July 27, 2009
Be strong and courageous and get to work. Don’t be frightened by the size of the task, for the Lord my God is with you; He will not forsake you. He will see to it that everything is finished correctly. 1 Chronicles 28:20
I’m going to be the first Artist-in-Residence at Homestead National Monument in Nebraska this fall!
And just what is this unit of the National Park Service about? Why, the Homestead Act of 1862, of course!
Perhaps you don’t really recall much about this important piece of legislation, so let me jog your memory. The Homestead Act was instrumental in opening up the American West, as it offered free land to citizens and intended citizens, including immigrants, single women and African-Americans. Eventually, over 270 million acres in 30 states—10% of the area of the United States—were turned over from the federal government to private owners, especially in the Plains.
The Act, signed into law at the beginning of the Civil War, also was a stroke of genius by Congress and President Lincoln. The rapid expansion of the West by those unlikely to have slaves or vote to become a slave state meant more people on the Union side.
Naturally, the offer of 160 acres came with a few stipulations. A prospective homesteader first paid a filing fee to claim the land, and then had to build a home and grow crops on it, both requirements to “prove up” the claim. After five years, the pioneer needed to get two neighbors or friends willing to vouch for his improvements, fill out a final form and pay another fee. Only then did he or she receive the deed to the property.
As you might imagine, the lure of free land bumped up against the reality of actually settling it. Tornadoes, blizzards, a scarcity of water, and lack of money to buy equipment and supplies—not to mention people who hadn’t a clue what they were doing—meant that of the two million individual homestead claims filed over the Act’s 123-year history, only about 783,000 (approximately 40%) were successful.
But just think how proud and happy those victorious claimants were! Many framed their deed and hung it prominently in their house. They had survived five long years of sweat and labor, worry and hardship, to achieve the American dream of a place to call their own.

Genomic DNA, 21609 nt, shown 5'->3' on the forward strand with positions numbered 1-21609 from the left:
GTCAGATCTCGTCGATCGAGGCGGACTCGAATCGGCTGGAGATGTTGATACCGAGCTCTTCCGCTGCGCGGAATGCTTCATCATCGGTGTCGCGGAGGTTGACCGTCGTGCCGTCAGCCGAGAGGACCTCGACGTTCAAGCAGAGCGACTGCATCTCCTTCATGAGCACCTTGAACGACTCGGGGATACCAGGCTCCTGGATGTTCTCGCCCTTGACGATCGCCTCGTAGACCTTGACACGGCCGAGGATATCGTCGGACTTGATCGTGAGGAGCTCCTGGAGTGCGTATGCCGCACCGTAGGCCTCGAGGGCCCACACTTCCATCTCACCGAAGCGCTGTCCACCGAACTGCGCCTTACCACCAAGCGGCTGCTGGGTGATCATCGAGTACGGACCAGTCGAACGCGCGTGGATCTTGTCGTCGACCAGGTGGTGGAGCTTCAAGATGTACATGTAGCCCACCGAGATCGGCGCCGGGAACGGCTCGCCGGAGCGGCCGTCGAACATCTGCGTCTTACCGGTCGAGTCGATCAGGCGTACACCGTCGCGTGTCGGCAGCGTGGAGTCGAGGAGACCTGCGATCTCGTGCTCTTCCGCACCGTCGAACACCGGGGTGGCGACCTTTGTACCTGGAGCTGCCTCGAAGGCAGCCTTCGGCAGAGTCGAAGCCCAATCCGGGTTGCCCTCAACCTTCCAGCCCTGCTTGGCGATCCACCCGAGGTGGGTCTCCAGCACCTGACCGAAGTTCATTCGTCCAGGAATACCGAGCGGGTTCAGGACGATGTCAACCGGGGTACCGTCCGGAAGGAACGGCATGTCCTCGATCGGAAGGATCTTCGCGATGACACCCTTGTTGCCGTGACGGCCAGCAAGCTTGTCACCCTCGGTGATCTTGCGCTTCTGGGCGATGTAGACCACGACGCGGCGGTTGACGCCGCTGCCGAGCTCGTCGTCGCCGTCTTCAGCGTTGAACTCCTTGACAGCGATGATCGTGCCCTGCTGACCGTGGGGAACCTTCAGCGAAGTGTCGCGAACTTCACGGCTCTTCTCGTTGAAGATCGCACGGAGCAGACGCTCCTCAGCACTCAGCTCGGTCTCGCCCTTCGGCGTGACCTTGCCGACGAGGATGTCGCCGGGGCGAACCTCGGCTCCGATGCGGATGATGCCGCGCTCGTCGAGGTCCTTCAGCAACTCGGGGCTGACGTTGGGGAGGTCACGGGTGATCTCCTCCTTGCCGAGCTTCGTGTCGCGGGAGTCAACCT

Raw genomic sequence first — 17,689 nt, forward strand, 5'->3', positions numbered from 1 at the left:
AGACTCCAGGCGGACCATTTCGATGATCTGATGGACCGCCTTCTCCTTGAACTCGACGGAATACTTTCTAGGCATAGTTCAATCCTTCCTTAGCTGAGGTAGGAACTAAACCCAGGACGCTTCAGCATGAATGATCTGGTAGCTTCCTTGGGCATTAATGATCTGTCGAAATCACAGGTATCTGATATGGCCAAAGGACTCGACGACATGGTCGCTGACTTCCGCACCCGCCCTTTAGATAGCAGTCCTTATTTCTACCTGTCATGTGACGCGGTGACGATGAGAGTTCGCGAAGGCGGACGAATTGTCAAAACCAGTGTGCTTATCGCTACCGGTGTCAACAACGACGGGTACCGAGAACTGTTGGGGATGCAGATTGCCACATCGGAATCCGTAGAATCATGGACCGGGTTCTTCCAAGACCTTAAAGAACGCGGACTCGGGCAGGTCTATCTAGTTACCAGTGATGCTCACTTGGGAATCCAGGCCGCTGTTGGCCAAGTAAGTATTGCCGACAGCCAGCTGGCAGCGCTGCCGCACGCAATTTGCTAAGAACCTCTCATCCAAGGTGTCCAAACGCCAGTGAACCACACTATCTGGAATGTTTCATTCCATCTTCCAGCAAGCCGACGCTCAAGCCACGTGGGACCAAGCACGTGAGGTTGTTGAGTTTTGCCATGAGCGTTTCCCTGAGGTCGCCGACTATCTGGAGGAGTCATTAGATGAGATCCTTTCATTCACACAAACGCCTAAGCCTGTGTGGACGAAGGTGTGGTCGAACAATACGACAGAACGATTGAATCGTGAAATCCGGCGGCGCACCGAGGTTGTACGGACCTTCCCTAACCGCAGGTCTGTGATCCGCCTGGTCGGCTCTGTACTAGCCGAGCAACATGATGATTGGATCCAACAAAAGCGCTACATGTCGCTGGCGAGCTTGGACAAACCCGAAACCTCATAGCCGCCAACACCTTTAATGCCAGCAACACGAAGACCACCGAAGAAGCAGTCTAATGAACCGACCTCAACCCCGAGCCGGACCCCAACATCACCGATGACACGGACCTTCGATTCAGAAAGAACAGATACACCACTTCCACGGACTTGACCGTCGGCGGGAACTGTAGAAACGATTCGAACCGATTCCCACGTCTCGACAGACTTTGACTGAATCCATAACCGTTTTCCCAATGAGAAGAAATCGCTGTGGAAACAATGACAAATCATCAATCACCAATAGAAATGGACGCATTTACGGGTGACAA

David’s last instructions to the Israelites in 1 Chronicles 28 were to build the Temple. He knew it would be a huge undertaking that his son Solomon would have to oversee after David’s death. But he also knew it could be done, because not only had God commissioned the work, He had promised His help in carrying it out (1 Chronicles 22:7-10).
When the Lord gave me the idea for this blog, I was excited, but soon flooded with a sense of inadequacy. Who am I to set myself up as some sort of authority on national parks and especially the Bible, I thought. I recalled the verse that says teachers will face stricter accountability (James 3:1) and gulped. I agonize over every post, always wondering whether it’s Biblically sound, coherent enough, too self-indulgent or just plain stupid. I may not be eking out an existence under a broiling Midwestern sun, but I’m sweating over my computer!
I feel strongly that God has given me this mission, and that He’s supplying me with all I need to fulfill the assignment, despite my uncertainties. Fortunately, I still retain that initial enthusiasm for and pleasure in the work I put into researching and writing this blog (and my other writing…well, at least most of the time…), and I pray you’re blessed by the results.
And how about you? What job has God called you to do? Do you feel unequal to the task?
If so, welcome to the club!
Don’t let the hardships deter you. Plunge in and see how God will “prove up” your claim.
There’s victory at the end of the long haul…and a deed hanging on the wall of a heavenly mansion with your name on it (John 14:2, 3).